Moment's 2013 guide to Jewish genetic diseases special edition: BRCA.

Author:Breger, Sarah
Position::Interview
 
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This year's Genetics Guide focuses on BRCA1 and BRCA2--tumor-suppressing genes that, in normal cells, help stabilize the cell's DNA and prevent uncontrollable cell growth. Harmful mutations in BRCA genes can lead to increased risk of breast or ovarian cancer in women: About 60 percent of women who inherit either mutation will develop one of these cancers during their lifetimes, compared to 12 percent in the general population. Men with a BRCA gene mutation have a higher risk of developing breast, prostate and skin cancers. While hundreds of cancer-associated BRCA1 and BRCA2 mutations have been documented, three specific mutations, two in the BRCA1 gene and one in the BRCA2 gene, are more prevalent in people of Ashkenazi Jewish ancestry: One out of 40 will inherit a BRCA1 or 2 mutation. Moment explores the fascinating story behind BRC2-Vs discovery and provides a glimpse into BRCA research, warning signs and treatment.

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GENETICS PIONEER MARY-CLAIRE KING

In 1990, Mary-Claire King discovered the first evidence for the existence of a gene that was associated with breast cancer. The gene she named BRCA changed the way people thought not only about breast cancer but about the genetics of other common cancers and diseases as well. King--a professor of medicine and genetics at the University of Washington--tells Moment about how she became interested in studying inherited cancers, what the letters B-R-C-A signify, and why testing for BRCA mutations should be universal.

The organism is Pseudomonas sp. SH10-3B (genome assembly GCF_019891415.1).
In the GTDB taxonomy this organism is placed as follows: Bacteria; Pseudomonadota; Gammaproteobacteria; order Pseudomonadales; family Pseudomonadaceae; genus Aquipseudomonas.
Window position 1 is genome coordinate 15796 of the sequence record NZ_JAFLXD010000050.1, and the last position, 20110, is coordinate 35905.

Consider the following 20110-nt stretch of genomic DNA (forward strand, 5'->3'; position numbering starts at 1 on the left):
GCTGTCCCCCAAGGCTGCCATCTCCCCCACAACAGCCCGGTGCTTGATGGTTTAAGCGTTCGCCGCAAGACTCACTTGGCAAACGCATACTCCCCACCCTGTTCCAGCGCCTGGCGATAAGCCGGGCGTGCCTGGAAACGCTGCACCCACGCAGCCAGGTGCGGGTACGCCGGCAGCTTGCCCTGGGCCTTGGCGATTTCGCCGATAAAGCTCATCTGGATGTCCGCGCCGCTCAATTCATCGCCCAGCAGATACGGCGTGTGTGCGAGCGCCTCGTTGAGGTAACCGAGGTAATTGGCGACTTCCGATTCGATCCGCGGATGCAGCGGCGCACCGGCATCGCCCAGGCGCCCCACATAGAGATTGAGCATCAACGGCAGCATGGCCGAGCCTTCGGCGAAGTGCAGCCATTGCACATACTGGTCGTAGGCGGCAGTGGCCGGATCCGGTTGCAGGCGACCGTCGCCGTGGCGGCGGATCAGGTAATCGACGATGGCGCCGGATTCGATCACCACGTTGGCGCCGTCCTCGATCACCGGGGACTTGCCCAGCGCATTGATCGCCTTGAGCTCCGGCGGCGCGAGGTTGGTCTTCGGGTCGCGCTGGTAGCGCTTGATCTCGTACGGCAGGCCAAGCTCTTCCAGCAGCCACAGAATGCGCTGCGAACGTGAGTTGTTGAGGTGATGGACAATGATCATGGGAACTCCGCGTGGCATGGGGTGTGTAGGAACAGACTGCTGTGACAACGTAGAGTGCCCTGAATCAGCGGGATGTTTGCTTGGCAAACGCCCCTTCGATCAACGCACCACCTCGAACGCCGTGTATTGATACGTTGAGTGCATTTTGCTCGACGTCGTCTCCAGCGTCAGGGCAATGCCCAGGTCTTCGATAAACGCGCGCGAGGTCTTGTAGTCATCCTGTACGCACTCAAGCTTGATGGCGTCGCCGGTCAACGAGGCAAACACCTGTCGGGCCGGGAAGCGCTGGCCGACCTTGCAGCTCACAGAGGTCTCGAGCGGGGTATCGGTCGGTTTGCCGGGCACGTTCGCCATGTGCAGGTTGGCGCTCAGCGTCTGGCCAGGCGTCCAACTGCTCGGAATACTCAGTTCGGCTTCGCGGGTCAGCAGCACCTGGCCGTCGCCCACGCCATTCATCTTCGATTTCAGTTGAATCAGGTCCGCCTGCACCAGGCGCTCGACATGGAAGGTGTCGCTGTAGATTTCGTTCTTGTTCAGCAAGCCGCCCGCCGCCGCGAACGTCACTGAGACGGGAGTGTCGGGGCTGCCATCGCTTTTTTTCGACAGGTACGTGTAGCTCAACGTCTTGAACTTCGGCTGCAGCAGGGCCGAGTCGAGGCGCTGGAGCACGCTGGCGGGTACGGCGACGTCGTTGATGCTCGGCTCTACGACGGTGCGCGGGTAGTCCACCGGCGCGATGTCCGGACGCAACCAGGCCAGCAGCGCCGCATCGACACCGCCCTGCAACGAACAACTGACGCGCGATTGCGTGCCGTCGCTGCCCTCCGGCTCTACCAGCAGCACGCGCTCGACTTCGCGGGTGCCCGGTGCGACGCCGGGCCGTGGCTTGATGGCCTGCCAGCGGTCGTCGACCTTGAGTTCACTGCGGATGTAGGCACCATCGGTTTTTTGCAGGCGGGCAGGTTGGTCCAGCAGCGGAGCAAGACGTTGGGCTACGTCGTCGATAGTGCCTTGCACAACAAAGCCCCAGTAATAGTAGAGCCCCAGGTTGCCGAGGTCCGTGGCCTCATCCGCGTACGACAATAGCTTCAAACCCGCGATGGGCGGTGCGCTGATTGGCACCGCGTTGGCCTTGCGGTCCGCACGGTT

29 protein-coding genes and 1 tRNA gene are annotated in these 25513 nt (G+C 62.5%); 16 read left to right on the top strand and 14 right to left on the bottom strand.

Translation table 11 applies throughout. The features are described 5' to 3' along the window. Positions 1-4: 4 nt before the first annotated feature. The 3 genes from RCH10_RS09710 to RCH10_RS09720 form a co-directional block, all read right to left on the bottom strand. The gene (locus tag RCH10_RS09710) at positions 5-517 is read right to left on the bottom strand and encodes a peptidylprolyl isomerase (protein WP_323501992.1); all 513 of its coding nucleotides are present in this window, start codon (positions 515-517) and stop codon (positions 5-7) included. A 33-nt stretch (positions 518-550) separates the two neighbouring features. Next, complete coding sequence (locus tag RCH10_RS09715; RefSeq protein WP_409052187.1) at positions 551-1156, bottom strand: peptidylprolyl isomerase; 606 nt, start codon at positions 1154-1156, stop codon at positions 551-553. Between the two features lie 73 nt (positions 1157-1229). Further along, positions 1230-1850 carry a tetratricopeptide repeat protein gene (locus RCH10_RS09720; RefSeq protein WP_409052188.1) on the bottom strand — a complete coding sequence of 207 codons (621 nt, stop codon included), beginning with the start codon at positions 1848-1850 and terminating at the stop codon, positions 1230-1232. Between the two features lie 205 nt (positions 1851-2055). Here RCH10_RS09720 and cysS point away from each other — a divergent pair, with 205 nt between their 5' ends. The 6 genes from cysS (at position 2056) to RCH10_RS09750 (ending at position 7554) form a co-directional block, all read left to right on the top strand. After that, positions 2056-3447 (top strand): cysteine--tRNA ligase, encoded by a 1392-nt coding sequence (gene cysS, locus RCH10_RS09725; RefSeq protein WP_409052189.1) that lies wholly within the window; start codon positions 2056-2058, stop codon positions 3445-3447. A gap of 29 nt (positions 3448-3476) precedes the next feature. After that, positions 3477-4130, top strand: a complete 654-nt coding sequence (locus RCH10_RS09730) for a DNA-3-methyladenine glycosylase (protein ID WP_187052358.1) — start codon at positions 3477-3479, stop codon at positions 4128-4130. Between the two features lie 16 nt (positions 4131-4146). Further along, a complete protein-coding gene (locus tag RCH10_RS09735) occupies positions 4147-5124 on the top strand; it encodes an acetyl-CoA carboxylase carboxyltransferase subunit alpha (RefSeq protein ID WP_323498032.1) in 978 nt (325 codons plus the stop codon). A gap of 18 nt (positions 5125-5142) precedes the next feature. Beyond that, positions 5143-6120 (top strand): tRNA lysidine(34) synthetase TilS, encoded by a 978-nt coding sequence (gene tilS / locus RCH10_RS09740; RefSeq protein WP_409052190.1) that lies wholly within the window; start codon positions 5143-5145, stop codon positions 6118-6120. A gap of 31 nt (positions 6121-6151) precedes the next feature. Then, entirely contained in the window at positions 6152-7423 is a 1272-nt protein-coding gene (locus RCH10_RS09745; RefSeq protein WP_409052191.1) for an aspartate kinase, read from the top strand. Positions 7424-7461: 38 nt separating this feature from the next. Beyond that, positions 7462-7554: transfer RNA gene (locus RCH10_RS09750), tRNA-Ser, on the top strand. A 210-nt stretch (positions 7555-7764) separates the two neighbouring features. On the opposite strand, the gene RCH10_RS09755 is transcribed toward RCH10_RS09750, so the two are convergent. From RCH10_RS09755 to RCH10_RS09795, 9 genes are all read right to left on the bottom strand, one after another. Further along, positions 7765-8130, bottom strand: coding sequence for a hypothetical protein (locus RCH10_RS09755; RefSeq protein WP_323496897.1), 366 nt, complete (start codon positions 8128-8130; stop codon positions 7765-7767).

How did you become involved in the field of breast cancer genetics?

I got involved by doing what would now be called a post-doc. I had finished my PhD in genetics at Berkeley in 1972, showing that humans and chimpanzees are, genetically, 99 percent identical. I then went with my husband to Chile to teach but was forced to return after the 1973 coup. When I returned to the Bay Area I needed a job and wanted to do something meaningful. This was at the time Nixon had declared "war on cancer," and there was money set aside to study cancer in-depth. I was delighted to be offered a position in San Francisco with carte blanche to do work on breast cancer. I thought my background in mathematics could transfer nicely to see if and how cancer evolves as it passes from one generation to another in a single family. To prove this, I had to show that this genetic component could be physically mapped on a specific chromosome. It took 17 years, but we identified that the...

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